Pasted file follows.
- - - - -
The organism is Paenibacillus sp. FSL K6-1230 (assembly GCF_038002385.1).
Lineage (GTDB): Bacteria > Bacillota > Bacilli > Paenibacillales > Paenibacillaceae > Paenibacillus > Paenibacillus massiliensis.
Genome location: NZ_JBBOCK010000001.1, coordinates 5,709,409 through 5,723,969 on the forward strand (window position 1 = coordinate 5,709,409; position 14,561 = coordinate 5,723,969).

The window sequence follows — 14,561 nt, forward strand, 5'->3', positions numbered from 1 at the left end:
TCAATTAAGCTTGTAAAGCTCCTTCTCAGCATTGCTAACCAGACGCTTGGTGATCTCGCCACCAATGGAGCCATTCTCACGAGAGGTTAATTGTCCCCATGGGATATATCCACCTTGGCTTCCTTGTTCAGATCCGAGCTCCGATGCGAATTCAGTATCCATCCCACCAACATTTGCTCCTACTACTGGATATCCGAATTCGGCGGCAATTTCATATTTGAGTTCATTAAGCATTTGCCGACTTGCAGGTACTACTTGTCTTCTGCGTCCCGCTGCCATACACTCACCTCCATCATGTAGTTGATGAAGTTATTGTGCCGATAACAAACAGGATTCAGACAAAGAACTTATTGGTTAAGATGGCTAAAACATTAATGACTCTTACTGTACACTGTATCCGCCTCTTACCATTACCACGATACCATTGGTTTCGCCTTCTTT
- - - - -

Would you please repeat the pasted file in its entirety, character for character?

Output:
The organism is Paenibacillus sp. FSL K6-1230 (assembly GCF_038002385.1).
Lineage (GTDB): Bacteria > Bacillota > Bacilli > Paenibacillales > Paenibacillaceae > Paenibacillus > Paenibacillus massiliensis.
Genome location: NZ_JBBOCK010000001.1, coordinates 5,709,409 through 5,723,969 on the forward strand (window position 1 = coordinate 5,709,409; position 14,561 = coordinate 5,723,969).

The window sequence follows — 14,561 nt, forward strand, 5'->3', positions numbered from 1 at the left end:
TCAATTAAGCTTGTAAAGCTCCTTCTCAGCATTGCTAACCAGACGCTTGGTGATCTCGCCACCAATGGAGCCATTCTCACGAGAGGTTAATTGTCCCCATGGGATATATCCACCTTGGCTTCCTTGTTCAGATCCGAGCTCCGATGCGAATTCAGTATCCATCCCACCAACATTTGCTCCTACTACTGGATATCCGAATTCGGCGGCAATTTCATATTTGAGTTCATTAAGCATTTGCCGACTTGCAGGTACTACTTGTCTTCTGCGTCCCGCTGCCATACACTCACCTCCATCATGTAGTTGATGAAGTTATTGTGCCGATAACAAACAGGATTCAGACAAAGAACTTATTGGTTAAGATGGCTAAAACATTAATGACTCTTACTGTACACTGTATCCGCCTCTTACCATTACCACGATACCATTGGTTTCGCCTTCTTT